It's easy to make jokes about managerial incompetence - and note how most management jokes are derogatory.1 'Mushroom management' became an NHS cliche in the 1980s, with managers claiming they were kept in the dark. Now there are seagulls and kippers. The former fly in, dump all over the workers and fly out; the latter, naturally, are two-faced and gutless.
In his dictionary of modern organisational issues, London University psychology professor Adrian Furnham lists some handy management techniques for avoiding decisions and rejecting change, from the temper-tantrum method - where the manager regresses, stamps their foot, appears outraged, if possible weeps with indignation - to analysis-paralysis, which involves never-ending requests for more details. 'Dim, challenged or under-par executives' may even employ emotional blackmail on their employees. It's all intended to distract from the real issue: the boss has no idea what to do.
Like all the best jokes, such observations contain more than a grain of truth, in this case offering insights into behaviour. Under 'public relations', Furnham stresses that organisations can only control what they manage. So when the inevitable PR disaster occurs, he says, 'what the public wants to know is what happened and why; whose fault it was; what the managers did immediately it did happen, and what they are doing now'.
New studies of the internal market claim that while the Thatcher reforms might have improved efficiency, apparently nothing can be deduced about their effect on quality. Some might well ask whether it is really possible to separate the two. Surely poor quality must always be inefficient, in terms of the health and financial costs to everyone concerned?
But as policy analyst John 0vretveit points out, quality is political.2 He argues that the 'ownership quality' are directly related to the power and autonomy of professions, and summarises the history of quality in the NHS as profession-driven in the 1980s, followed by a provider-managerial phase in the early 1990s, leading in the late 1990s to the present purchaser- consumer phase.
0vretveit goes on to point out that, 'like much else', quality has never been planned or co-ordinated in the NHS, claiming that it suffers from a proliferation of unco-ordinated activities with little evidence of effectiveness. Emerging evidence that equal opportunities and race awareness are slipping off trust agendas confirms this.
Simmering away on the back burner, the new complaints system seems to have become another casualty of the preoccupation with structures rather than outcomes. While trust managers battle with waiting lists, and health authorities struggle to set up primary care groups, experts feel that complaints-handling is muddling along in a state of virtual anarchy.
My experience of participating in the process at various levels has convinced me that almost everyone involved has a different idea about what they are doing and why they are doing it. First and foremost, little or no investment was made in training, particularly for senior managers and chairs. Some panel chairs view the job as a nice little retirement earner, have no experience of chairing meetings and can barely produce an adequate report.
Another neglected issue is the role of non-executives. Many are relics of the previous regime. Issues of equity, rights and accountability do not loom large on their horizons. Some even perceive their role as keeping complaint numbers down, avoiding panels or 'protecting' their trusts from litigation. Complainants do not see them as independent.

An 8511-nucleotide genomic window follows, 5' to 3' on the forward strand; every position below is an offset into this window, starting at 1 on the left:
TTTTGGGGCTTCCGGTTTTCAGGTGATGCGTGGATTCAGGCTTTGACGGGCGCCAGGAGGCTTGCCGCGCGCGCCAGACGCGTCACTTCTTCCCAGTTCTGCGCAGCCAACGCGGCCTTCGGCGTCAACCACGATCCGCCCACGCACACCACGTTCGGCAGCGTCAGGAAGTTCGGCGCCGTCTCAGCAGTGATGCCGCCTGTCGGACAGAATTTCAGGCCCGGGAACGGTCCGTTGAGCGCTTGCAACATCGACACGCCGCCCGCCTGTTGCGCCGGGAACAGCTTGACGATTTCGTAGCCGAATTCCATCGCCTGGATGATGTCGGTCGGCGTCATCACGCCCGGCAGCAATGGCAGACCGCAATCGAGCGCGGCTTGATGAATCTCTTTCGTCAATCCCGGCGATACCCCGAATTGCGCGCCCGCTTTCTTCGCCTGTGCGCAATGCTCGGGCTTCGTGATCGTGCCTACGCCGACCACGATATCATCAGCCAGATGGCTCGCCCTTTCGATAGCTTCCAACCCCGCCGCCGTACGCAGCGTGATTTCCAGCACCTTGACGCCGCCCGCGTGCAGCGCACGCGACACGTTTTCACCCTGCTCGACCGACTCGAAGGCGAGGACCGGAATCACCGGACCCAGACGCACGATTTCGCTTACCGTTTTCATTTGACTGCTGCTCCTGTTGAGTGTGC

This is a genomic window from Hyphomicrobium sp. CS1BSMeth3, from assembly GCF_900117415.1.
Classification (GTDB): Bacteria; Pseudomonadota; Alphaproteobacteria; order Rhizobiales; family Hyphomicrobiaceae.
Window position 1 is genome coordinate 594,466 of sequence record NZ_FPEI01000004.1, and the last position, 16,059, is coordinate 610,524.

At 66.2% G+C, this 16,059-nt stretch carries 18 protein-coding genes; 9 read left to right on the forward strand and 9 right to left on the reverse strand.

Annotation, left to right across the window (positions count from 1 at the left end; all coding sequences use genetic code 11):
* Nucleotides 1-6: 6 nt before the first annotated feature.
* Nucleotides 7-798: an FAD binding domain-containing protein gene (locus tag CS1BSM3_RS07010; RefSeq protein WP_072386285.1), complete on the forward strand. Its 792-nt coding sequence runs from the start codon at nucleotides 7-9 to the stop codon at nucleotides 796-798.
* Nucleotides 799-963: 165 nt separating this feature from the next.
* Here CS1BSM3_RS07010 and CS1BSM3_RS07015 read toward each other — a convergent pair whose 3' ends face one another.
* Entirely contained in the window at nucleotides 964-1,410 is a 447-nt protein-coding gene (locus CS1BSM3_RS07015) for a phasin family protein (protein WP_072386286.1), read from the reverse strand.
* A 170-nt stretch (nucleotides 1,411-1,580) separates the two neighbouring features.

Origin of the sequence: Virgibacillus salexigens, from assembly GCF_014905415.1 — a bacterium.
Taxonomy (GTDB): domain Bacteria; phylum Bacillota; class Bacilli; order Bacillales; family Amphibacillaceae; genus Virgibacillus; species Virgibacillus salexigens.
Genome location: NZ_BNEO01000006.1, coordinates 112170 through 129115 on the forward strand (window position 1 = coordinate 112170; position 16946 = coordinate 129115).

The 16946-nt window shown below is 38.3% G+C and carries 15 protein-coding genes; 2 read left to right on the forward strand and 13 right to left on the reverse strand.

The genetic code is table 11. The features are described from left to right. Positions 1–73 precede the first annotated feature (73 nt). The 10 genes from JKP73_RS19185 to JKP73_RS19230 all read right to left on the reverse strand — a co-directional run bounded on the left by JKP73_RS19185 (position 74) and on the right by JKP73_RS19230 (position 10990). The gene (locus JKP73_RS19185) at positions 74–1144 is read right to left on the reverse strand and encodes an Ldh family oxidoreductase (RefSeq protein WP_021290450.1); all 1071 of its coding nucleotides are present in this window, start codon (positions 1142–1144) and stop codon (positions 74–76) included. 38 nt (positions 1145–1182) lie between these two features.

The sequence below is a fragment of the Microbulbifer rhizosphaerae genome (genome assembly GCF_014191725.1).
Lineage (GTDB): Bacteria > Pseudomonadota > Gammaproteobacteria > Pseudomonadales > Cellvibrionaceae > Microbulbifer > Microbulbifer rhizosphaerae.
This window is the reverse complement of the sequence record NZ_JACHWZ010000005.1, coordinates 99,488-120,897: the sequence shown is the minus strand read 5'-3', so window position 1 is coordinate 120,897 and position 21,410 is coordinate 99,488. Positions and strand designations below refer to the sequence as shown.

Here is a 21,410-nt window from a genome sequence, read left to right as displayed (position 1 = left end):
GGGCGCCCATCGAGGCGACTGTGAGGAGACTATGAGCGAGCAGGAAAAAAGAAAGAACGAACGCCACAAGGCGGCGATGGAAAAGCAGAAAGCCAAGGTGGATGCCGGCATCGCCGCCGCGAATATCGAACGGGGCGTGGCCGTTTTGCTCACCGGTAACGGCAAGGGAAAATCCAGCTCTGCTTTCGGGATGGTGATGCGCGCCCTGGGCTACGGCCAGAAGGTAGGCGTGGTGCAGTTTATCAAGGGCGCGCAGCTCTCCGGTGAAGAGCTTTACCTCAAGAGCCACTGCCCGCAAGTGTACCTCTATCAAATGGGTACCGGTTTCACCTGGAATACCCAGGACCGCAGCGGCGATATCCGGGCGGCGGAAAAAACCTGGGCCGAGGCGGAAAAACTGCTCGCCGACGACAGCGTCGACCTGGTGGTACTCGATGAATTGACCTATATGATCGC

Even the concept of using complaints as an opportunity for monitoring and improving quality has - with some honourable exceptions - failed to take root with managers. But without top-level commitment and agreed in- house procedures, junior staff can be left floundering and complaints will quickly escalate up the organisation.
All these issues, plus examples of good practice, are covered in recent guidance from the Cabinet Office's successor to the Citizen's Charter.3 The British Standards Institution has also produced an excellent document on managing complaints.4 Currently out for consultation, BSI's examples of system monitoring, audit and review are relevant to the NHS.
At the time of writing, the first contract for monitoring the NHS procedure is about to be awarded. But one organisation is already evaluating its operation, outcomes and effectiveness from the complainant's perspective. Supported by an advisory group of experts, the Public Law Project, a registered charity funded by the National Lottery, aims to increase the accountability of public decision-makers. Based at London University's Birkbeck College, it will report in autumn 1999 and intends to identify processes which are working well.
Despite all the rhetoric about involving the public, there is strangely little recognition that complaints handling is the crossroads where public involvement, clinical audit and managerial performance come together. But without such acknowledgement, thousands of pounds of public money in terms of management and professional time are being wasted, while the public continue to be seriously short-changed.
1 Furnham A. The Psychology of Managerial Incompetence: a sceptic's dictionary of modern organisational issues. London. Whurr Publishers. 1998.
2 0vretveit J. Proving and improving the quality of national health services, in The New Face of the NHS, Ed P Spurgeon; 2nd edition. London: Royal Society of Medicine Press 1998.
3. Cabinet Office, service first 1998. How to Deal with Complaints. Publications line: 0345-223242.
4. BSI. Guide to Positive Complaints Management DC/98/402 550; draft for consultation. Available from BSI Customer Services, tel: 0181-996 9001.